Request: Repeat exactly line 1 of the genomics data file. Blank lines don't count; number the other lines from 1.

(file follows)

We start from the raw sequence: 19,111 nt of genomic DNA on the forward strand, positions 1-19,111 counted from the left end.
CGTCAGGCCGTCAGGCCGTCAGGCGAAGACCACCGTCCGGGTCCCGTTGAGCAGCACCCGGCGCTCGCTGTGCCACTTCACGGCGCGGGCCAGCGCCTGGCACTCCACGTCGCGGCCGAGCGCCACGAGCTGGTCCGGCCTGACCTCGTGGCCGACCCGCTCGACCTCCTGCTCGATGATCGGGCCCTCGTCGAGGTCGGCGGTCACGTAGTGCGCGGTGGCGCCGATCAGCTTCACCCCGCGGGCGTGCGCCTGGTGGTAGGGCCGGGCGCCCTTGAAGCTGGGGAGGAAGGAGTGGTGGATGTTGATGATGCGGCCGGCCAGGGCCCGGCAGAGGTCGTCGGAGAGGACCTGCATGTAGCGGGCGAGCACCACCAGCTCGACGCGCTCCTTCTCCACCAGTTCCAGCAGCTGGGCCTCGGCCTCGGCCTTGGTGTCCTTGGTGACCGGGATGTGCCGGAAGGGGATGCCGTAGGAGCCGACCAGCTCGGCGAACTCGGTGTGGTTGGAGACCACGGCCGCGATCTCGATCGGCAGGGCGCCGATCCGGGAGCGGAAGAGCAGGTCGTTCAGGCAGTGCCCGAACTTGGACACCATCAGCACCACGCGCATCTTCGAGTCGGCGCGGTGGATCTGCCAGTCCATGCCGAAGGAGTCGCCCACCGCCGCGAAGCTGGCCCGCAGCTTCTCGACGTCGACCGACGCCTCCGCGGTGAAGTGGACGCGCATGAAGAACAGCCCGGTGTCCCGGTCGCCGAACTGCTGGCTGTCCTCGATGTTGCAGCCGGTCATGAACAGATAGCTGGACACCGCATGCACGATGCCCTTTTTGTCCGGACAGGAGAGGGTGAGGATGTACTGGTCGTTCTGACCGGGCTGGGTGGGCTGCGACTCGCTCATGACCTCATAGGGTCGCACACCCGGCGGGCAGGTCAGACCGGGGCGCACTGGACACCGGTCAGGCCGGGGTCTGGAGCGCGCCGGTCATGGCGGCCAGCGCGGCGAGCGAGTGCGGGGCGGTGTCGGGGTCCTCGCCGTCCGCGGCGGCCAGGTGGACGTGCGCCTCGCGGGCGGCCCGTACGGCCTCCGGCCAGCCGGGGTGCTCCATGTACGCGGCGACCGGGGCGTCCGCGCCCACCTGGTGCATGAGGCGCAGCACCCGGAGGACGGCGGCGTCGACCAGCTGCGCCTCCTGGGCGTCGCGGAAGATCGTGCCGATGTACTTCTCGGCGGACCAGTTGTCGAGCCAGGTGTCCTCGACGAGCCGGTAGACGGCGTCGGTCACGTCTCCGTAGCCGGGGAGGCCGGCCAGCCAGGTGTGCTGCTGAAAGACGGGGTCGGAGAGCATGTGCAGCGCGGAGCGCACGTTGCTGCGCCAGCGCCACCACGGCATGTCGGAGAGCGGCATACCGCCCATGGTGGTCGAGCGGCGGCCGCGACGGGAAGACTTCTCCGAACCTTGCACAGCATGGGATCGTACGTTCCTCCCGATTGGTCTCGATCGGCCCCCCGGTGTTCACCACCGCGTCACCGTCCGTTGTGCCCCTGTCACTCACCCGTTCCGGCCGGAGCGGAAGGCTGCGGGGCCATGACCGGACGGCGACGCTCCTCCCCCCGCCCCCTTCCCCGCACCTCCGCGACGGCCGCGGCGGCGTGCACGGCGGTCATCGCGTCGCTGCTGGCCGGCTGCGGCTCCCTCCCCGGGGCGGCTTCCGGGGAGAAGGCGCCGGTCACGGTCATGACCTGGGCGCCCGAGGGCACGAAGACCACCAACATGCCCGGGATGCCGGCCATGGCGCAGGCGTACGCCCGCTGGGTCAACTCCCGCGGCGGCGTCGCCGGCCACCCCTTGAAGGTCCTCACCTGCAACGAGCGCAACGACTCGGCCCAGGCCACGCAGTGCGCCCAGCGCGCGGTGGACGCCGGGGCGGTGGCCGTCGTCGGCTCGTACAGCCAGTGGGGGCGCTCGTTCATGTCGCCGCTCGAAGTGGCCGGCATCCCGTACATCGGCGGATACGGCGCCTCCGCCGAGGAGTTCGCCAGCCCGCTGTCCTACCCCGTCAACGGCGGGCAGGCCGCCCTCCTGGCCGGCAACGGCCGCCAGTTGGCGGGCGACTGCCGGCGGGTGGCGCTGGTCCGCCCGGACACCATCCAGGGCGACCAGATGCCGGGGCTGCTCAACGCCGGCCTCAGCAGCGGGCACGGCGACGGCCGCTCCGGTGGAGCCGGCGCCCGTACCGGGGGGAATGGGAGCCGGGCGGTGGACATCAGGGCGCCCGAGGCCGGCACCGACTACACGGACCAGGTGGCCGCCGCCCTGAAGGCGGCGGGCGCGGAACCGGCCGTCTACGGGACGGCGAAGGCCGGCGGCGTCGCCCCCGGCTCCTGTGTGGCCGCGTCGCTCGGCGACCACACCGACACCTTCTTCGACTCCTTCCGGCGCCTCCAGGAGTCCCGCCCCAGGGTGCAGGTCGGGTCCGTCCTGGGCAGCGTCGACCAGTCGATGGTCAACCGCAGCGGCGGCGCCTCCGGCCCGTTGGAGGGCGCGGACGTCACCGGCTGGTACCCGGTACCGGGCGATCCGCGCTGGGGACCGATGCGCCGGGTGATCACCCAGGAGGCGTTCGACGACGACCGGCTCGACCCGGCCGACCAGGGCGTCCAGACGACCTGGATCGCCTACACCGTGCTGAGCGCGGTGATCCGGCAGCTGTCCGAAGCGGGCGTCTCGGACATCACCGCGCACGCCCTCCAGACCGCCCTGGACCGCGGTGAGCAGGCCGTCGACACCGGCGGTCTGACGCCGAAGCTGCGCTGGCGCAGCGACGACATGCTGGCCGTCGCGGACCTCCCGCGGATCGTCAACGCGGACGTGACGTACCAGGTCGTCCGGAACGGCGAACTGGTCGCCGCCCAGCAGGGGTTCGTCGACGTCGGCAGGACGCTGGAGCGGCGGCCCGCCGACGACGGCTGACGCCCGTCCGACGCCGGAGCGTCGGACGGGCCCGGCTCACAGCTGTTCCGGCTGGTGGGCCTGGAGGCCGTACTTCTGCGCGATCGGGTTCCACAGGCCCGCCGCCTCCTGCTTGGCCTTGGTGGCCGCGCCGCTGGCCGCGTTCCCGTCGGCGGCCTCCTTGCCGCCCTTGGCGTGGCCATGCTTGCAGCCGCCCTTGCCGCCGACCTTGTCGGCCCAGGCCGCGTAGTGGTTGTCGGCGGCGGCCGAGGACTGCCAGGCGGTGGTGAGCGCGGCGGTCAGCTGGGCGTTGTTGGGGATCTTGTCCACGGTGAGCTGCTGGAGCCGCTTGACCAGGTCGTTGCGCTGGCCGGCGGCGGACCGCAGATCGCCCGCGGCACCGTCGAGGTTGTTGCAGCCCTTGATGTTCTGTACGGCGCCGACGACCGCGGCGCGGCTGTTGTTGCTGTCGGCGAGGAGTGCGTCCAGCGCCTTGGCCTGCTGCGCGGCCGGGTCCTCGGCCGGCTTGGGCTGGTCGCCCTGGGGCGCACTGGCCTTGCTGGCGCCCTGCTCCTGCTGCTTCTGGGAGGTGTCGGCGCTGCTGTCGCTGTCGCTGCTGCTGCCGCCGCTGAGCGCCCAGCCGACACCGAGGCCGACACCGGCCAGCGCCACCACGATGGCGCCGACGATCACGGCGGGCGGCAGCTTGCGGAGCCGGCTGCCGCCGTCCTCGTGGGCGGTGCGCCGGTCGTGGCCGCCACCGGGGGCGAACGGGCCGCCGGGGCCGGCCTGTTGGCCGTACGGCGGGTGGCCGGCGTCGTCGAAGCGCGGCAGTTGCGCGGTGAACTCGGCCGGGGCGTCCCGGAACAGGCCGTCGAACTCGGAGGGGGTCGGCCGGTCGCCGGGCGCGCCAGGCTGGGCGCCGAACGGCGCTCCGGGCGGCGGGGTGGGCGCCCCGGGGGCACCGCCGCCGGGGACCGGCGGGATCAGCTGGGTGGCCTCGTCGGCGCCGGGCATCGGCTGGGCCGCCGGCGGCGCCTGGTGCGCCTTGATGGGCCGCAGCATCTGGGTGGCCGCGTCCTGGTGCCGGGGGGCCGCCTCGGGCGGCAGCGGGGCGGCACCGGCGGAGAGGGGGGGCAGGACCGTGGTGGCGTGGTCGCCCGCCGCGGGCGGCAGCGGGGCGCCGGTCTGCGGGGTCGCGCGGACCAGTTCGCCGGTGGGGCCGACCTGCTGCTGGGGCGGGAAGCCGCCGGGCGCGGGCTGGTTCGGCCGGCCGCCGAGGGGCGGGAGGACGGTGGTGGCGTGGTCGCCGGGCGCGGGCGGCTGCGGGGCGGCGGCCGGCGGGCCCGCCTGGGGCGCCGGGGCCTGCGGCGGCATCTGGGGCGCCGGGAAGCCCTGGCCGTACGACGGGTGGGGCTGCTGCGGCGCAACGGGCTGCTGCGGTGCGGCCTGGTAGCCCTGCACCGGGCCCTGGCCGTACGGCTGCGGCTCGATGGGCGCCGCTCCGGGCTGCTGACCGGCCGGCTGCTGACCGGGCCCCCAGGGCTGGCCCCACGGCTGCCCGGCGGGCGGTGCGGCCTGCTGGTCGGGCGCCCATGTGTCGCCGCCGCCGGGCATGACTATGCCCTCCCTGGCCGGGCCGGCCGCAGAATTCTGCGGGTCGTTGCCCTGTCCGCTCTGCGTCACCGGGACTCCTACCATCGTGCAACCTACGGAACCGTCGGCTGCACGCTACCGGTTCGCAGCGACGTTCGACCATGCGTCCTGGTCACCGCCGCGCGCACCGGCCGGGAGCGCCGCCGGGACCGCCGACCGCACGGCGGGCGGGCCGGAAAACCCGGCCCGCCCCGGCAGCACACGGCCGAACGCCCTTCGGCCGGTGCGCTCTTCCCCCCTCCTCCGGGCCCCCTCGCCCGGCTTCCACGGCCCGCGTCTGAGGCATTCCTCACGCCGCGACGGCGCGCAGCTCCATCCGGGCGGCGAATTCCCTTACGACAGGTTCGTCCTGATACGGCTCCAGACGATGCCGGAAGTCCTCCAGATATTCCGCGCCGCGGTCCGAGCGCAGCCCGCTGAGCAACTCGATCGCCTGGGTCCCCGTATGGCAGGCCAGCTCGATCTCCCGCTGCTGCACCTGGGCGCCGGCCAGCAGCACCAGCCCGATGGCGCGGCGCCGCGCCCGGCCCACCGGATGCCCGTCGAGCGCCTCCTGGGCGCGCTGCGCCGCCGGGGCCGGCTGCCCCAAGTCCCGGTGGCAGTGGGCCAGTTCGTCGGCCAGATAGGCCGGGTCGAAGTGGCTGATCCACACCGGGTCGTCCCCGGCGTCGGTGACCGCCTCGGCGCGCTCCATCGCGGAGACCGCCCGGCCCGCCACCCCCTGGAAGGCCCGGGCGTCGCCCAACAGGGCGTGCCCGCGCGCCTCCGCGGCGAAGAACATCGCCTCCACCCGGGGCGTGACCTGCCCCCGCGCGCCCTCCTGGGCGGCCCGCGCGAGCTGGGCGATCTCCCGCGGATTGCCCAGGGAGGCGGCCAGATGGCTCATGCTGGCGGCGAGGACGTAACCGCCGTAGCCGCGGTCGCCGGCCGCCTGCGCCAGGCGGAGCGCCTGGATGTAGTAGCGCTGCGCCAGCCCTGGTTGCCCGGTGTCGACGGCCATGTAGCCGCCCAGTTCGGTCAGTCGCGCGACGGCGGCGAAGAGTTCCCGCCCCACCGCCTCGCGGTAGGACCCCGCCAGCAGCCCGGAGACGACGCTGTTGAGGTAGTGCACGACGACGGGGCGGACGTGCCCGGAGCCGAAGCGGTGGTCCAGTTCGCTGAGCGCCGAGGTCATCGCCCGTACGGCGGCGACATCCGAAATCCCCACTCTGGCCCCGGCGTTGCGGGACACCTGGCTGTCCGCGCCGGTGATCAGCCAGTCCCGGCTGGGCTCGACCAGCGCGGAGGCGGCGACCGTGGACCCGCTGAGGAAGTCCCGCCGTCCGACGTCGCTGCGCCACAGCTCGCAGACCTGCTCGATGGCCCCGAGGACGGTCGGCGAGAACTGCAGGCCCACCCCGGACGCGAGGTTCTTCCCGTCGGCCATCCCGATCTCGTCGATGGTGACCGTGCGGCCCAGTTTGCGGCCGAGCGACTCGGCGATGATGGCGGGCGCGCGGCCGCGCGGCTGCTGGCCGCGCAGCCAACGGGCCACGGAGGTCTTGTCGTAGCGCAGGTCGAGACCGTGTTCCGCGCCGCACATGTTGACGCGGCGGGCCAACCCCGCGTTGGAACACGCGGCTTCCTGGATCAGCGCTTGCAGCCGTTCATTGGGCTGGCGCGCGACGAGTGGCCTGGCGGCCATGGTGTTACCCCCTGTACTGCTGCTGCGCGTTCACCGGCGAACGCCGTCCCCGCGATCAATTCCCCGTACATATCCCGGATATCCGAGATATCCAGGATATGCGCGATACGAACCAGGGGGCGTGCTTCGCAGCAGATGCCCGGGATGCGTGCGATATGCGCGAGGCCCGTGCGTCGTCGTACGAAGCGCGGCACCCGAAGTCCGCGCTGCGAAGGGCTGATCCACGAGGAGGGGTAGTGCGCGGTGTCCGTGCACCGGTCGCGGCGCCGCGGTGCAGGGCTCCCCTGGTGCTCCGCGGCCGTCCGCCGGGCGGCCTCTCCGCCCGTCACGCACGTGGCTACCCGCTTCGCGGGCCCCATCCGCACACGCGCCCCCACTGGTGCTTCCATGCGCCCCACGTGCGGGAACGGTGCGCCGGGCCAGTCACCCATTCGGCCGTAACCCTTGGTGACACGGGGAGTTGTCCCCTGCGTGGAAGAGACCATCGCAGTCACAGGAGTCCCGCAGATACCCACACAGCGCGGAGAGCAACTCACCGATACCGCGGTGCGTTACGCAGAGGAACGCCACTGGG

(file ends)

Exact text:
We start from the raw sequence: 19,111 nt of genomic DNA on the forward strand, positions 1-19,111 counted from the left end.